The #MeToo movement has many faces. It’s a fight about consent, about gender relations, and about the ways money can act as a shield, but that’s not all. From a public relations perspective, #MeToo is about the power of an individual’s reputation and whether, having been publicly shamed, they can—or should—return to their former stature. This aftermath has been particularly valuable for what it can teach about how we talk about assault when someone’s personal and professional reputation is on the line.
The #MeToo comeback
We’re now firmly a few years into the #MeToo movement, and while the discourse around sexual assault continues and new accusations continue to come to light, for those men whose fall from grace occurred months or even years ago, the temptation to come back is high. Some, like Aziz Ansari, are taking a “go big or go home approach” to their return. After circulating a bit on the comedy scene, Ansari returned with a Netflix special, a risky PR move for both the comic and the streaming platform.
Though Ansari’s special “Right Now” directly grapples with his experience as a subject of the #MeToo movement, the overall response has been mixed, particularly with the press and viewers. Crisis management experts, on the other hand, felt he handled his return perfectly by hitting the three Cs of crisis communication—compassion, confidence, and competence.
Advocacy beyond the crisis
The celebrities who have become the central villains of the #MeToo discourse have access to huge teams of publicists, PR professionals, lawyers, and to the press, all of which is a major advantage when it comes to staging a strategic comeback. In fact, this kind of access is what makes it so surprising when things go disastrously for a major public figure, such as in the wake of Larry Baer’s domestic violence case. Where was his crisis management team? He certainly had the resources and status to hire one, yet there he was making a mess of the situation without any professional help.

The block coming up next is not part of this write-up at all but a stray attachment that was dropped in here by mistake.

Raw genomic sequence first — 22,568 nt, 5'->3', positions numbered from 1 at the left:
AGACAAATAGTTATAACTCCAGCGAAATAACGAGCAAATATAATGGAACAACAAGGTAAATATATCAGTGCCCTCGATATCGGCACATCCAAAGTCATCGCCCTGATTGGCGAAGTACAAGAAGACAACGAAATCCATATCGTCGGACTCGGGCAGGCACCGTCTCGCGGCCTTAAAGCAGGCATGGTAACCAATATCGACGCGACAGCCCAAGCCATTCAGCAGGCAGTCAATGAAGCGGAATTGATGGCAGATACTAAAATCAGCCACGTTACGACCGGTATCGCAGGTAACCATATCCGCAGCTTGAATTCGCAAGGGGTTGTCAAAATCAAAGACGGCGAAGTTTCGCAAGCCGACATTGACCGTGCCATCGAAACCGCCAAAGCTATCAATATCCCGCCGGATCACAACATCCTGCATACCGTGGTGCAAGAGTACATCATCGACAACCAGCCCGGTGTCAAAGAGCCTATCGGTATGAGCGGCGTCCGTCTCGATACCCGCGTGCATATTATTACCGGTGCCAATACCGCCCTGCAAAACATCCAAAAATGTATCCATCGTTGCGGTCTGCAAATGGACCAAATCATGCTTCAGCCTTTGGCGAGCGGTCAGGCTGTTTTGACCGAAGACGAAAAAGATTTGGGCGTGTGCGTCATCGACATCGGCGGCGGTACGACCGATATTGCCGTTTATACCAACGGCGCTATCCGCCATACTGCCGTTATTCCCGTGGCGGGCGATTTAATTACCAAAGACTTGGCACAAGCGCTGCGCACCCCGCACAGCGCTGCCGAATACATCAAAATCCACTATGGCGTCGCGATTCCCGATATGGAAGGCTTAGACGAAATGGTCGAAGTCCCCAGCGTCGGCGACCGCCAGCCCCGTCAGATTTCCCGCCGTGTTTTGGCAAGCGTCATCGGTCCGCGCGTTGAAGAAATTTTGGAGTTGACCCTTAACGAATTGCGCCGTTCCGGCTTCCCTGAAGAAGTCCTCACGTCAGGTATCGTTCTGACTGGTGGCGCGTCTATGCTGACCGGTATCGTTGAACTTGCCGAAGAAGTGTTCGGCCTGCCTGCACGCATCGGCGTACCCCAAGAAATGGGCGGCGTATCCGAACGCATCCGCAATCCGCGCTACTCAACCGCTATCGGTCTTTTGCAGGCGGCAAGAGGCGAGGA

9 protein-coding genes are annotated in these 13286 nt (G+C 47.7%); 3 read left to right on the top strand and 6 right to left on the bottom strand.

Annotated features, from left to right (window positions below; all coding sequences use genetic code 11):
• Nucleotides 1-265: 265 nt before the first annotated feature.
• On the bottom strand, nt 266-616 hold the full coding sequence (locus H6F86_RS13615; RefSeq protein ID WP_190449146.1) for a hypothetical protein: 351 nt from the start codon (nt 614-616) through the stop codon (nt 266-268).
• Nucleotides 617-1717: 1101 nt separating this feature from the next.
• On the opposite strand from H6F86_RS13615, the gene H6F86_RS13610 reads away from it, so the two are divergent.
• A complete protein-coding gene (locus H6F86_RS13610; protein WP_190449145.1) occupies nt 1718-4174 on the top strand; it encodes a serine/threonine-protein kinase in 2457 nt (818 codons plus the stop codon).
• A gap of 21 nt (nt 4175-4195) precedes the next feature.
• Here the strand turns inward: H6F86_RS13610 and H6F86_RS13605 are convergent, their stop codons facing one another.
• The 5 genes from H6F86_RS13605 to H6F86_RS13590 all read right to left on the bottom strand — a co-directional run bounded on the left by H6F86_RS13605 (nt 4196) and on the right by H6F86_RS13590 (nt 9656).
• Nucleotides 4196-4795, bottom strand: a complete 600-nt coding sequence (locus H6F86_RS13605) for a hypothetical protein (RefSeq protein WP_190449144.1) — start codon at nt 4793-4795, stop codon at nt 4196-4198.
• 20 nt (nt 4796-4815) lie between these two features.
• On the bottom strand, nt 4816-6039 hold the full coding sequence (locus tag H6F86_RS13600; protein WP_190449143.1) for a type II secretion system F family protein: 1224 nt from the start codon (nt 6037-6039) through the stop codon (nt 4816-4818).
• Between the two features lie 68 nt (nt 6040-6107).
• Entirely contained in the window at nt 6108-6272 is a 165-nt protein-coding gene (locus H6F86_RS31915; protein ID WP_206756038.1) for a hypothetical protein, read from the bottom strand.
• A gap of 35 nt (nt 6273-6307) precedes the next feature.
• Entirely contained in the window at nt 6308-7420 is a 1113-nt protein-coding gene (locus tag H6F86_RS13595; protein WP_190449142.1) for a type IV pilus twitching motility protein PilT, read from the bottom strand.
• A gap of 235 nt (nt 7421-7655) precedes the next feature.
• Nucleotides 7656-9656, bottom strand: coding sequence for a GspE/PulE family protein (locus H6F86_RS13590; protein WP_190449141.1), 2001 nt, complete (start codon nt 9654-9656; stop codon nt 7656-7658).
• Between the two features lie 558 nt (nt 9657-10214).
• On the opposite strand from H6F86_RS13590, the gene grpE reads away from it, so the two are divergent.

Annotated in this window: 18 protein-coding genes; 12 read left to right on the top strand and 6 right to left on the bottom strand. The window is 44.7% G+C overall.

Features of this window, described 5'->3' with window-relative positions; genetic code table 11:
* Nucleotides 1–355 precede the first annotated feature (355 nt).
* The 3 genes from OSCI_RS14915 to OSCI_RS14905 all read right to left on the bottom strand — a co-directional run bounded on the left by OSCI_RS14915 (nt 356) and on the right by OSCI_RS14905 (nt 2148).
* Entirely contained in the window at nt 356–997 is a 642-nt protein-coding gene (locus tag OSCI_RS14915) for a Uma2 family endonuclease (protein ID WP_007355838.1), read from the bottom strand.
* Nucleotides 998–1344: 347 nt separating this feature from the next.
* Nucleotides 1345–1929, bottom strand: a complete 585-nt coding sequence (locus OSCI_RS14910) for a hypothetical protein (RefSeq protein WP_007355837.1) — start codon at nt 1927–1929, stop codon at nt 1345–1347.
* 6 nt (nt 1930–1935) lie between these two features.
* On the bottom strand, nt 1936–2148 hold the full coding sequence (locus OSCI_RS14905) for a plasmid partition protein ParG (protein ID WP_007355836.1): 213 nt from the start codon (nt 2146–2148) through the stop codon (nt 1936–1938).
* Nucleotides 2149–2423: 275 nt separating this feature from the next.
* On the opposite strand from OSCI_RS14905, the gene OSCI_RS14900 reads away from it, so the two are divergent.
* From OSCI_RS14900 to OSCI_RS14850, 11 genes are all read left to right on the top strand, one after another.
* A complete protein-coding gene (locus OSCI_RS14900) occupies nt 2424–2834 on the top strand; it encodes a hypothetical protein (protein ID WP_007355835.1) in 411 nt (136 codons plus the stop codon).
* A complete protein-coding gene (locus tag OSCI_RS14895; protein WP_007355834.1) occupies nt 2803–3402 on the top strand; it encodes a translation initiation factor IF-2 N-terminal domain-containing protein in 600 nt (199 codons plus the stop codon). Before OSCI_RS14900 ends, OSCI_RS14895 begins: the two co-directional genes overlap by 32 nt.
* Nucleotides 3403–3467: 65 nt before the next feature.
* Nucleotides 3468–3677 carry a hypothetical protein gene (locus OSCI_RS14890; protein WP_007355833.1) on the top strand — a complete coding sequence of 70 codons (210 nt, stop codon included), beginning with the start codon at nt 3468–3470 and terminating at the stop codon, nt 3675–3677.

Of course, for the average person facing a criminal assault charge, protecting your reputation starts with an aggressive legal defense. A great lawyer can protect how much the press learns about your case and control the messaging, all while navigating the courts. They’re your personal crisis management team, though if you hold a prominent business position or otherwise have the public’s attention, you may need to seek PR support as well.
Shame, blame, and the Internet Age
Perhaps more than any other recent movement, #MeToo has created a climate of fear – both of being publicly shamed for past bad behavior and of acting improperly in the current moment. For college students, this might mean taking consent seriously, while famous individuals with skeletons in their closets are more concerned with covering their tracks. In either case, though, there’s an acute awareness that the internet never forgets. If your public wrongdoing is reported somewhere, it’s online for all time.
While the EU has been grappling with a concept known as “the right to be forgotten”—essentially the right to have records of your past erased from the internet—few American publications would even consider this possibility. We live with our pasts forever, which is why we have to handle crises appropriately in the present. Whether that means hiring a lawyer or assembling a “war room,” the past lives on online and, as the #MeToo movement makes clear, making a comeback is harder than ever before.